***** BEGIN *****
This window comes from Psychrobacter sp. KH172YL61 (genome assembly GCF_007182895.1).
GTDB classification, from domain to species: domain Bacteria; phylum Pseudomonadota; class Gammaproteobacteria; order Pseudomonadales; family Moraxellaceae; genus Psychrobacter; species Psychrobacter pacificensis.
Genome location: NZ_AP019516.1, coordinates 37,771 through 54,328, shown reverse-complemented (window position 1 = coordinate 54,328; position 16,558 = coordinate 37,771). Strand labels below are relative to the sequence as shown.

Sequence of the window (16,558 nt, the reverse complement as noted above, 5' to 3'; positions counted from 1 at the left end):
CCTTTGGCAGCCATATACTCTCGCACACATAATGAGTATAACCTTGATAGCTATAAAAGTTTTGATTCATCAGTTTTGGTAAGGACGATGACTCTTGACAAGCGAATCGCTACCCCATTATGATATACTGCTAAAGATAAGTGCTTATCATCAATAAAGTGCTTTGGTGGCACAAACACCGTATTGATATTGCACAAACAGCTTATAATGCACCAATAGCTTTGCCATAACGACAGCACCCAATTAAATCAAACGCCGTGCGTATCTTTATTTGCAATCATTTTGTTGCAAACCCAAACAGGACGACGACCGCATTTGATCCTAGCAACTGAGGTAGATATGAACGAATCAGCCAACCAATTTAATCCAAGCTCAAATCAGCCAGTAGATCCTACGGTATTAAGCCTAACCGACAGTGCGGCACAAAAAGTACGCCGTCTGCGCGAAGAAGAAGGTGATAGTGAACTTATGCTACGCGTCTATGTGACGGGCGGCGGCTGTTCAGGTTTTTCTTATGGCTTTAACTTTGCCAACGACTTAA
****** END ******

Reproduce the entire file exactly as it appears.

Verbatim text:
This window comes from Psychrobacter sp. KH172YL61 (genome assembly GCF_007182895.1).
GTDB classification, from domain to species: domain Bacteria; phylum Pseudomonadota; class Gammaproteobacteria; order Pseudomonadales; family Moraxellaceae; genus Psychrobacter; species Psychrobacter pacificensis.
Genome location: NZ_AP019516.1, coordinates 37,771 through 54,328, shown reverse-complemented (window position 1 = coordinate 54,328; position 16,558 = coordinate 37,771). Strand labels below are relative to the sequence as shown.

Sequence of the window (16,558 nt, the reverse complement as noted above, 5' to 3'; positions counted from 1 at the left end):
CCTTTGGCAGCCATATACTCTCGCACACATAATGAGTATAACCTTGATAGCTATAAAAGTTTTGATTCATCAGTTTTGGTAAGGACGATGACTCTTGACAAGCGAATCGCTACCCCATTATGATATACTGCTAAAGATAAGTGCTTATCATCAATAAAGTGCTTTGGTGGCACAAACACCGTATTGATATTGCACAAACAGCTTATAATGCACCAATAGCTTTGCCATAACGACAGCACCCAATTAAATCAAACGCCGTGCGTATCTTTATTTGCAATCATTTTGTTGCAAACCCAAACAGGACGACGACCGCATTTGATCCTAGCAACTGAGGTAGATATGAACGAATCAGCCAACCAATTTAATCCAAGCTCAAATCAGCCAGTAGATCCTACGGTATTAAGCCTAACCGACAGTGCGGCACAAAAAGTACGCCGTCTGCGCGAAGAAGAAGGTGATAGTGAACTTATGCTACGCGTCTATGTGACGGGCGGCGGCTGTTCAGGTTTTTCTTATGGCTTTAACTTTGCCAACGACTTAA